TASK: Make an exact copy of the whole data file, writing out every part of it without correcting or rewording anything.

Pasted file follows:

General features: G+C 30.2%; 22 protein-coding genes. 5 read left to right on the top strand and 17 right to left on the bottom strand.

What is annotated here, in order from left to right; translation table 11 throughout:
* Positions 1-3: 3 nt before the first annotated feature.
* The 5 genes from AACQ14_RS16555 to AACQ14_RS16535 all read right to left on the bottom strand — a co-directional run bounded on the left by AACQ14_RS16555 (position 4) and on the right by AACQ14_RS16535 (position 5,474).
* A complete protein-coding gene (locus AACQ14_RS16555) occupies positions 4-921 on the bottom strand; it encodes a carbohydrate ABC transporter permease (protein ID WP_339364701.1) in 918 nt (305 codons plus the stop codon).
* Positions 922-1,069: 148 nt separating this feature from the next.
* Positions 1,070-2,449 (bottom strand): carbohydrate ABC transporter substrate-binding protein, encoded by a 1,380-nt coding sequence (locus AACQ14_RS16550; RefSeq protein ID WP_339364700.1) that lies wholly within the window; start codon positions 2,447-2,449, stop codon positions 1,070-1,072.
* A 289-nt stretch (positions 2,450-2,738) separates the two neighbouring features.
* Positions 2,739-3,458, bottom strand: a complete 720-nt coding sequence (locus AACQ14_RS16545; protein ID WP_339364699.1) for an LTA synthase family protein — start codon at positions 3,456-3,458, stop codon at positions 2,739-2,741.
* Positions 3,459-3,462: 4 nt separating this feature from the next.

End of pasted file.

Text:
General features: G+C 30.2%; 22 protein-coding genes. 5 read left to right on the top strand and 17 right to left on the bottom strand.

What is annotated here, in order from left to right; translation table 11 throughout:
* Positions 1-3: 3 nt before the first annotated feature.
* The 5 genes from AACQ14_RS16555 to AACQ14_RS16535 all read right to left on the bottom strand — a co-directional run bounded on the left by AACQ14_RS16555 (position 4) and on the right by AACQ14_RS16535 (position 5,474).
* A complete protein-coding gene (locus AACQ14_RS16555) occupies positions 4-921 on the bottom strand; it encodes a carbohydrate ABC transporter permease (protein ID WP_339364701.1) in 918 nt (305 codons plus the stop codon).
* Positions 922-1,069: 148 nt separating this feature from the next.
* Positions 1,070-2,449 (bottom strand): carbohydrate ABC transporter substrate-binding protein, encoded by a 1,380-nt coding sequence (locus AACQ14_RS16550; RefSeq protein ID WP_339364700.1) that lies wholly within the window; start codon positions 2,447-2,449, stop codon positions 1,070-1,072.
* A 289-nt stretch (positions 2,450-2,738) separates the two neighbouring features.
* Positions 2,739-3,458, bottom strand: a complete 720-nt coding sequence (locus AACQ14_RS16545; protein ID WP_339364699.1) for an LTA synthase family protein — start codon at positions 3,456-3,458, stop codon at positions 2,739-2,741.
* Positions 3,459-3,462: 4 nt separating this feature from the next.